ST. LOUIS (KMOX) – The price spike for EpiPen medication – from $100 in 2008 to $500 today – may have some parents struggling to make sure their children who suffer from allergies have one.
It’s not just bee stings – there are hundreds of children with food allergies.
“It’s an essential drug,” says Parkway School District Health Director Robin Wallin. “People with life-threatening allergies need access to this drug, so, I would imagine that there would be a lot of concern.”
Wallin says they keep a couple at each school, but children with life-threatening allergies should really have one on-hand.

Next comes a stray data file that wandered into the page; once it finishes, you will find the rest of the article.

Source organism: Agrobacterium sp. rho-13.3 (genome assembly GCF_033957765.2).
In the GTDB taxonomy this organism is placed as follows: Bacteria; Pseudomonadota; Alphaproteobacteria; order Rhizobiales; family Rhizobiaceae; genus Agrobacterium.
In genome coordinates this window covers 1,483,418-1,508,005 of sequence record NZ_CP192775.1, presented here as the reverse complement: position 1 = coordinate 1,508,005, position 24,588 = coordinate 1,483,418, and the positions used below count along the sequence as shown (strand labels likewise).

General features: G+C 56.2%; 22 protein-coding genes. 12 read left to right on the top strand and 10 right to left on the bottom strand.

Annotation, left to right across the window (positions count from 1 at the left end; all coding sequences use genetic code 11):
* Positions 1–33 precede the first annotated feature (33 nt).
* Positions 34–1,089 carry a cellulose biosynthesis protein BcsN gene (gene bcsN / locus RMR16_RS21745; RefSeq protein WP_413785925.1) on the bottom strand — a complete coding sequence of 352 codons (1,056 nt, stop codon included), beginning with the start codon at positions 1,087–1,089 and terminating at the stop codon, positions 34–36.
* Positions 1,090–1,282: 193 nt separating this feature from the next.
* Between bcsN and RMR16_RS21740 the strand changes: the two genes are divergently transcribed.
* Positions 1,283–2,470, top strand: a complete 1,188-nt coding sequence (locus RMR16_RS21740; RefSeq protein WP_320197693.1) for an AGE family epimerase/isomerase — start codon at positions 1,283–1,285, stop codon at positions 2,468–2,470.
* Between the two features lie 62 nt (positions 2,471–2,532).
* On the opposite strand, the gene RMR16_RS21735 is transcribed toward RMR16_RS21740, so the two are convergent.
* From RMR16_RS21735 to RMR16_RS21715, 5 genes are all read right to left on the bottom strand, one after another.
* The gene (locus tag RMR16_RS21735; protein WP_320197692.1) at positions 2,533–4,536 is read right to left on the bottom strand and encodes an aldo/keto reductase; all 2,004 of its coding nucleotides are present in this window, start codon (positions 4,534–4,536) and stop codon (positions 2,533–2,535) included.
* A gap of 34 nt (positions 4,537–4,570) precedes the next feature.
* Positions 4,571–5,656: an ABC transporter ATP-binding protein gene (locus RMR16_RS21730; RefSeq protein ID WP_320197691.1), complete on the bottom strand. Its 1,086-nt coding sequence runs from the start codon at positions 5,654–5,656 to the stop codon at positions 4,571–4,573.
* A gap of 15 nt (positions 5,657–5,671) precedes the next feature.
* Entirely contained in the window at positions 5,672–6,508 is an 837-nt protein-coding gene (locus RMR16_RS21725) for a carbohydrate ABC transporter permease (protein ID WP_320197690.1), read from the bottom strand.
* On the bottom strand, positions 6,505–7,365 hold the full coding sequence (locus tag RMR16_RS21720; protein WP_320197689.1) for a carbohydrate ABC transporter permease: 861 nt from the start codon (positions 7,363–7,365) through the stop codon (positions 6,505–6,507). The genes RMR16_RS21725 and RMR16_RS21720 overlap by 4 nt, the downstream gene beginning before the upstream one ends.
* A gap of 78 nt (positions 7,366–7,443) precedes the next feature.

“I guess my biggest concern would be that families would make a decision not to fill the epinephrine because of the cost, and that — you know, it’s just so important that people with life-threatening allergies have access to epinephrine,” she says.
Wallin says drug maker Mylan does provide some EpiPens to schools free-of-charge. The schools stock two adult and two junior pens, per school, with more than 800 students and staff district-wide with some sort of deadly allergy.
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